• 16. The IB Diploma at Bandung International School Group 1: Language A1 Subject choices available: English A1 (SL/HL), Indonesian A1 (SL/HL), Korean A1 ST (SL) Aims International Baccalaureate English A1 aims to develop the students' powers of expression and appreciation of literature through the critical analysis of selected literary works. Frequent practice will be provided in writing, discussion, and oral presentations. The literary selections are chosen in accordance with the guidelines of the International Baccalaureate Program requirements. The Program consists of the following parts: Part 1: World Literature (HL: 3 works/ SL: 3 works)  All works originally written in a language other than the A1 language  Each work written by a different author  All works linked by one of more aspects such as culture, genre, period, style, type of literary study, methodology Part 2: Detailed Study (HL: 4 works/ SL: 2 works)  Each work written by a different author  Each work chosen from a different genre Part 3: Group of Works  Works written in the target language and a World Literature work studied as a group  All works chosen from the same genre category  Each work written by a different author Part 4: School’s Free Choice  Mother-tongue works and a World Literature work studied as a group  All works chosen “freely”  World Literature work linked to mother-tongue work by one or more aspects (e.g. culture, genre, theme, period, etc)  Each work written by a different author Higher Level vs Standard Level HL students are expected to cover 15 works compared to 11 for SL students. Assessment tasks are similar for both HL and SL, though the assessment criteria do differ. External assessments carry the same weighting in both levels, though the examinations are longer for HL students. www.bisdragons.com Class of 2012 School Code: 002171 15
  • 17. The IB Diploma at Bandung International School Assessment External Assessment 70% Two written exams, externally set and externally assessed Paper 1: Literary Commentary 25% (HL 2 hours, SL 90 minutes) Paper 2: Literary Essay 25% (HL 2 hours, SL 90 minutes) One Essay internally set but externally assessed World Literature Assignments 20% Internal Assessment 30% Oral activities, internally set and assessed by the teacher. Samples will be sent to examiners and externally moderated by the International Baccalaureate Organization. School-Assisted, Self-Taught A1 candidates Where a school is unable to offer a class for a student’s mother tongue, the SL-only self-taught option is available. At BIS, we offer this only to students whose mother tongue fluency is very strong and who have demonstrated true self-direction in their preparation for the IB Diploma Programme. Self-taught students will follow a very similar course to their peers, though they will need extra commitment to getting their tasks completed and texts finished on time. They will follow the same overall course as their peers, though will need to study works in their own mother tongue from the Prescribed Book list for parts 2-4. Self-taught candidates will be given support by an A1 teacher and will be expected to join some classes with their peers. However, it is strongly recommended that self-taught candidates also find someone who is fluent in their own language to support them. www.bisdragons.com Class of 2012 School Code: 002171 16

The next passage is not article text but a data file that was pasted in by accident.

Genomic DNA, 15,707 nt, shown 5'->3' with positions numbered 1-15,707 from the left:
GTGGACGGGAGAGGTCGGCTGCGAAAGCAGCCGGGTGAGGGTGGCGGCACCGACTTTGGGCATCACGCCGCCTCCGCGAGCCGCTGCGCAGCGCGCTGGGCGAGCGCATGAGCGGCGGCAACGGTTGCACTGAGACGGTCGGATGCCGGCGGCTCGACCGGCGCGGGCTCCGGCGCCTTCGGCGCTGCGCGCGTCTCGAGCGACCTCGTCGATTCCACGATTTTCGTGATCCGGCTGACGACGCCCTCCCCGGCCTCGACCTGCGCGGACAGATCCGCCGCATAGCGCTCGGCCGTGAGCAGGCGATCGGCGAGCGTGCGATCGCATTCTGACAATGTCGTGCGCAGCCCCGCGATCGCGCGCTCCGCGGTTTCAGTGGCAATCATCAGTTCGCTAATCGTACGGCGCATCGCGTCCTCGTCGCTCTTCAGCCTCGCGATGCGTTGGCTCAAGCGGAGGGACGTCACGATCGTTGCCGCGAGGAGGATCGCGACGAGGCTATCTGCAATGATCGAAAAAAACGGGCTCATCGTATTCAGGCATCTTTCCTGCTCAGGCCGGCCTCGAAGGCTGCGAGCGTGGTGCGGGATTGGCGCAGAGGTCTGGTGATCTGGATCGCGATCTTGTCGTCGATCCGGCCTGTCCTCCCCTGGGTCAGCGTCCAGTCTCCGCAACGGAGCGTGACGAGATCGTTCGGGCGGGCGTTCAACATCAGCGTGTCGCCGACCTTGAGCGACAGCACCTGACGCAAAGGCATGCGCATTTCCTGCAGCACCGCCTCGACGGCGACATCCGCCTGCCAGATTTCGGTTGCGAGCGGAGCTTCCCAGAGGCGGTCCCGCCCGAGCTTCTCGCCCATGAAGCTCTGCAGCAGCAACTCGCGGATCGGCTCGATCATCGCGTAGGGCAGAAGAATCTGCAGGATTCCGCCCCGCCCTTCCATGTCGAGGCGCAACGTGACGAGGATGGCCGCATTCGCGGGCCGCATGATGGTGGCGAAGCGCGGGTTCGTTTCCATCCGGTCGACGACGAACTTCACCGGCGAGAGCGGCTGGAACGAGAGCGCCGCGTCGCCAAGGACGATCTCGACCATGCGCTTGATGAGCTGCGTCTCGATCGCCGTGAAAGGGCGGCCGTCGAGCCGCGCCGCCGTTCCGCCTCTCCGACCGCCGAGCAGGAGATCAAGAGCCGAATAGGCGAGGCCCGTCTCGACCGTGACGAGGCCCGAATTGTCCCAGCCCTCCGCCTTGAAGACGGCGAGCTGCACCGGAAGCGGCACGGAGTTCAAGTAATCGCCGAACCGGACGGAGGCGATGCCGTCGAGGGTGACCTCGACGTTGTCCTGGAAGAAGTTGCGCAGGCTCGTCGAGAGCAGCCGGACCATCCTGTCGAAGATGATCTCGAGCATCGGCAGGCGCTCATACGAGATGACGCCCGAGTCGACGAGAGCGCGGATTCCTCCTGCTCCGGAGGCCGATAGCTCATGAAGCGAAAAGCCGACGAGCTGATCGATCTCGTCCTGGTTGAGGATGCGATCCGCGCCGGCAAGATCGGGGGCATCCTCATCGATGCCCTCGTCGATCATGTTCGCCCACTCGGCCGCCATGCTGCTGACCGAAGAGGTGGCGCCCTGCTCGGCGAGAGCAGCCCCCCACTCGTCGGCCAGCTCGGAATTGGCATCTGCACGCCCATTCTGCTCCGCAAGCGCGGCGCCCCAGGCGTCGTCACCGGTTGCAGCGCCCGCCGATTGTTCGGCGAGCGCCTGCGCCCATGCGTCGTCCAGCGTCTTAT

• 18. The IB Diploma at Bandung International School Group 2: Second Language Subject choices available: English B (SL/HL), Indonesian B (SL/HL), French B (SL/HL), Chinese B (SL/HL) Or: students may elect to take a second A1 language (English and Indonesian) Aims The Language B programme in the IB course is designed for study at both Higher & Standard Levels by students with previous experience of learning the language (3 to 5 years). *  To develop the ability to communicate accurately and effectively in speech and in writing within a range of contexts;  To develop the ability to understand and respond to the language demands of transactional and social contacts;  To provide students with a sound linguistic base for further study, work and leisure;  To offer insights into the culture of the country (Indonesia) where the language is spoken;  To provide the opportunity for enjoyment, creativity and intellectual stimulation. The Program The learner is required to use the language in a range of situations and contexts for a variety of purposes. Equal emphasis is given to the four skills of speaking, reading, writing and listening. There is no list of prescribed texts, but you will study a series of topics, which may include:  Social groupings (e.g. families, minorities)  Political institutions  International issues (e.g. the environment, globalization)  The media  The arts  Leisure activities The topics will be studied through texts taken from a wide range of sources - course books, literature, the press, film, television, radio etc. Lessons are taught in the target language as much as possible and students have the opportunity to use target language resources in lessons or at lunch times. Higher Level vs Standard Level The format of the Higher & Standard examinations is the same, but at Higher Level one stimulus text will be literary in nature. www.bisdragons.com Class of 2012 School Code: 002171 17